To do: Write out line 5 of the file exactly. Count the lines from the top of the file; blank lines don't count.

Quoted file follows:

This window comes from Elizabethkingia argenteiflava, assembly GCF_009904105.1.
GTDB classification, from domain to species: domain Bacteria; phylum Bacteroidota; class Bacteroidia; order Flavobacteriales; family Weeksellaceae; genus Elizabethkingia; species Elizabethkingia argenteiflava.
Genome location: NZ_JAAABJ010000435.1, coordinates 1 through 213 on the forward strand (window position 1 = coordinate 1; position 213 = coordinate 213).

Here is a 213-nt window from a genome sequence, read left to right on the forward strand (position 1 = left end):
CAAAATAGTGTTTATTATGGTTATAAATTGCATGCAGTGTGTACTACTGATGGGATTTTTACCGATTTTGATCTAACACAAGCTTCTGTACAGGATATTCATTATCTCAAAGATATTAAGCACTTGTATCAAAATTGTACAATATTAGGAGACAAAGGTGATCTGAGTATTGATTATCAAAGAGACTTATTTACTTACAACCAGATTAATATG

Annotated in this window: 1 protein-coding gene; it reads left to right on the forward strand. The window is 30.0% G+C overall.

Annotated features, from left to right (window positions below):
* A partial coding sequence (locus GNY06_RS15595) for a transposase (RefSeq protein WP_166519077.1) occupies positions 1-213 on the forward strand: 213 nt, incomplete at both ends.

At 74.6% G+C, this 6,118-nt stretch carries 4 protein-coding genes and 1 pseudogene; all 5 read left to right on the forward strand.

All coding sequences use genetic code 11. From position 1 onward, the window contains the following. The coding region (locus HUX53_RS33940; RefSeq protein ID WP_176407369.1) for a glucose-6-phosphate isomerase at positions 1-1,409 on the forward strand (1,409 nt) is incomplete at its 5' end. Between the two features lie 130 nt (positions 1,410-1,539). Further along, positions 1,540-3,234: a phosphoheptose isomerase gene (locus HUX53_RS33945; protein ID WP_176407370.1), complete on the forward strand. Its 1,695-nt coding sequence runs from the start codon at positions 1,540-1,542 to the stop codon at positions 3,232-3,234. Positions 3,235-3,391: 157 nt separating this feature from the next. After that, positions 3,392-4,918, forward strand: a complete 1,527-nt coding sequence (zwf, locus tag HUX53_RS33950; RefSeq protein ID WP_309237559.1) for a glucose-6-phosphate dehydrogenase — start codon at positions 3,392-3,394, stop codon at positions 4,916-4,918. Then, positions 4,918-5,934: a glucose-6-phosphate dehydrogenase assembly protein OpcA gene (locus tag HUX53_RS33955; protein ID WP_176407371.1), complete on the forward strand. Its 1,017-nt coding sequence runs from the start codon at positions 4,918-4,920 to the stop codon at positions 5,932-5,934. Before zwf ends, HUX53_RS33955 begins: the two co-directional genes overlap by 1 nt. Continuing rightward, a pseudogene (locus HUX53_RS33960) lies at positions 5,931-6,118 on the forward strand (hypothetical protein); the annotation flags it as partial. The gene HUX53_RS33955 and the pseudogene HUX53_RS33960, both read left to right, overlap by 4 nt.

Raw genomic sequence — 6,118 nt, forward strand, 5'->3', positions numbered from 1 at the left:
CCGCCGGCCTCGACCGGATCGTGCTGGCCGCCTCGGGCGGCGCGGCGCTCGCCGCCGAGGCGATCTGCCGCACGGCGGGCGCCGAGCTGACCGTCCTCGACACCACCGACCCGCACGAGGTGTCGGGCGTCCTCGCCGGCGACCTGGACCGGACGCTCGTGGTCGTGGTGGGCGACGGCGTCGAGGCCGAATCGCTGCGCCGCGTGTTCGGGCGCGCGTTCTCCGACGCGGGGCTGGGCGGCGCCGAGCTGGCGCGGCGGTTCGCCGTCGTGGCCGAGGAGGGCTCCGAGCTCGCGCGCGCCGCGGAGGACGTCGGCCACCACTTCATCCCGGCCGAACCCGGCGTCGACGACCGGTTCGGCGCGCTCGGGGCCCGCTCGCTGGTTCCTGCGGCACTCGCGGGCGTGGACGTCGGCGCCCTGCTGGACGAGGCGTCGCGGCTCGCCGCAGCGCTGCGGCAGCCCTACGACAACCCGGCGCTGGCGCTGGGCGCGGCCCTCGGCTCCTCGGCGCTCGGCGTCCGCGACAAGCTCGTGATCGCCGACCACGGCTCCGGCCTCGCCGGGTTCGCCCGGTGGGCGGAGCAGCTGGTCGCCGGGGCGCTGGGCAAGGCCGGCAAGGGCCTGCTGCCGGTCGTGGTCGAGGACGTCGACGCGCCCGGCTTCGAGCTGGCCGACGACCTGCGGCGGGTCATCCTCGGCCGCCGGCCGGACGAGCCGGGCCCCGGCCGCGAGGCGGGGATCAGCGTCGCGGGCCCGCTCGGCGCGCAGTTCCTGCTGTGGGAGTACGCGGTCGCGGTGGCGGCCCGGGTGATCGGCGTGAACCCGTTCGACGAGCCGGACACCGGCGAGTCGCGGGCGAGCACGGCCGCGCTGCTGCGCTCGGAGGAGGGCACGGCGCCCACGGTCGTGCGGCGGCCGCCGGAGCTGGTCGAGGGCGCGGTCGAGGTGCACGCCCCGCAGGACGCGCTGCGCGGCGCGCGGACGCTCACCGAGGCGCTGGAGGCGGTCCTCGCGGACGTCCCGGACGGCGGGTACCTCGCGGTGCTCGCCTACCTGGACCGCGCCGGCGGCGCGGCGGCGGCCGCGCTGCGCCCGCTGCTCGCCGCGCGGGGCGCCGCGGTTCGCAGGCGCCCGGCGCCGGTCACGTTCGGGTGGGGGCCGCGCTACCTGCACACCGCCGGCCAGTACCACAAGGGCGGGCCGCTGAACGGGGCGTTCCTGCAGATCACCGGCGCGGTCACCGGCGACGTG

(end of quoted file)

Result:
CAAAATAGTGTTTATTATGGTTATAAATTGCATGCAGTGTGTACTACTGATGGGATTTTTACCGATTTTGATCTAACACAAGCTTCTGTACAGGATATTCATTATCTCAAAGATATTAAGCACTTGTATCAAAATTGTACAATATTAGGAGACAAAGGTGATCTGAGTATTGATTATCAAAGAGACTTATTTACTTACAACCAGATTAATATG